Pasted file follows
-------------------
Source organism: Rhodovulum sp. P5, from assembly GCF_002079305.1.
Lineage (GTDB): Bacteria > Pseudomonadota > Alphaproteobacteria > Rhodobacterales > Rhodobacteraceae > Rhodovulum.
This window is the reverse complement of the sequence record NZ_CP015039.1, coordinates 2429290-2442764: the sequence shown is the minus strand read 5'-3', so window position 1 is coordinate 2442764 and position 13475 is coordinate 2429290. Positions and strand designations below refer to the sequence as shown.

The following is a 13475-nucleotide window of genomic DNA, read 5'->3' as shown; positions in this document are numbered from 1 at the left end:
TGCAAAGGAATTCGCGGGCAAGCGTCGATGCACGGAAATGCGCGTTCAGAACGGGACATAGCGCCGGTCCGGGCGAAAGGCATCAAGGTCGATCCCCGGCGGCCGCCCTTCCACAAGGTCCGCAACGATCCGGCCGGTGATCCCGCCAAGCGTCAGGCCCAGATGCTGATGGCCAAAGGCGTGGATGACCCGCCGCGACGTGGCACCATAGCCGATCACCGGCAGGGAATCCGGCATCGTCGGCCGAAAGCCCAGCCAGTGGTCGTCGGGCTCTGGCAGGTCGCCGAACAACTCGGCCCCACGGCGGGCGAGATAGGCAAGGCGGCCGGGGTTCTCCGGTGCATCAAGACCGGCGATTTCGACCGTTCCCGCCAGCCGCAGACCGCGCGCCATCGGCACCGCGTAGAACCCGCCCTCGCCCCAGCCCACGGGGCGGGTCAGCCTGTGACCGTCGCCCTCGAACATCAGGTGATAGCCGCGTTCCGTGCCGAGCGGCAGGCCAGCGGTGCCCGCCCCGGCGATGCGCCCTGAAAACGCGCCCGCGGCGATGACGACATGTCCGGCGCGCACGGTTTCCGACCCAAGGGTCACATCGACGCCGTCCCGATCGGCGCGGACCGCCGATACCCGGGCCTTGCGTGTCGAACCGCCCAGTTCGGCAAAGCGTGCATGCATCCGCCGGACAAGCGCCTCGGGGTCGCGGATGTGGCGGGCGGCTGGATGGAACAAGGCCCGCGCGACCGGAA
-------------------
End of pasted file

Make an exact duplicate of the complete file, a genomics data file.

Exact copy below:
Source organism: Rhodovulum sp. P5, from assembly GCF_002079305.1.
Lineage (GTDB): Bacteria > Pseudomonadota > Alphaproteobacteria > Rhodobacterales > Rhodobacteraceae > Rhodovulum.
This window is the reverse complement of the sequence record NZ_CP015039.1, coordinates 2429290-2442764: the sequence shown is the minus strand read 5'-3', so window position 1 is coordinate 2442764 and position 13475 is coordinate 2429290. Positions and strand designations below refer to the sequence as shown.

The following is a 13475-nucleotide window of genomic DNA, read 5'->3' as shown; positions in this document are numbered from 1 at the left end:
TGCAAAGGAATTCGCGGGCAAGCGTCGATGCACGGAAATGCGCGTTCAGAACGGGACATAGCGCCGGTCCGGGCGAAAGGCATCAAGGTCGATCCCCGGCGGCCGCCCTTCCACAAGGTCCGCAACGATCCGGCCGGTGATCCCGCCAAGCGTCAGGCCCAGATGCTGATGGCCAAAGGCGTGGATGACCCGCCGCGACGTGGCACCATAGCCGATCACCGGCAGGGAATCCGGCATCGTCGGCCGAAAGCCCAGCCAGTGGTCGTCGGGCTCTGGCAGGTCGCCGAACAACTCGGCCCCACGGCGGGCGAGATAGGCAAGGCGGCCGGGGTTCTCCGGTGCATCAAGACCGGCGATTTCGACCGTTCCCGCCAGCCGCAGACCGCGCGCCATCGGCACCGCGTAGAACCCGCCCTCGCCCCAGCCCACGGGGCGGGTCAGCCTGTGACCGTCGCCCTCGAACATCAGGTGATAGCCGCGTTCCGTGCCGAGCGGCAGGCCAGCGGTGCCCGCCCCGGCGATGCGCCCTGAAAACGCGCCCGCGGCGATGACGACATGTCCGGCGCGCACGGTTTCCGACCCAAGGGTCACATCGACGCCGTCCCGATCGGCGCGGACCGCCGATACCCGGGCCTTGCGTGTCGAACCGCCCAGTTCGGCAAAGCGTGCATGCATCCGCCGGACAAGCGCCTCGGGGTCGCGGATGTGGCGGGCGGCTGGATGGAACAAGGCCCGCGCGACCGGAA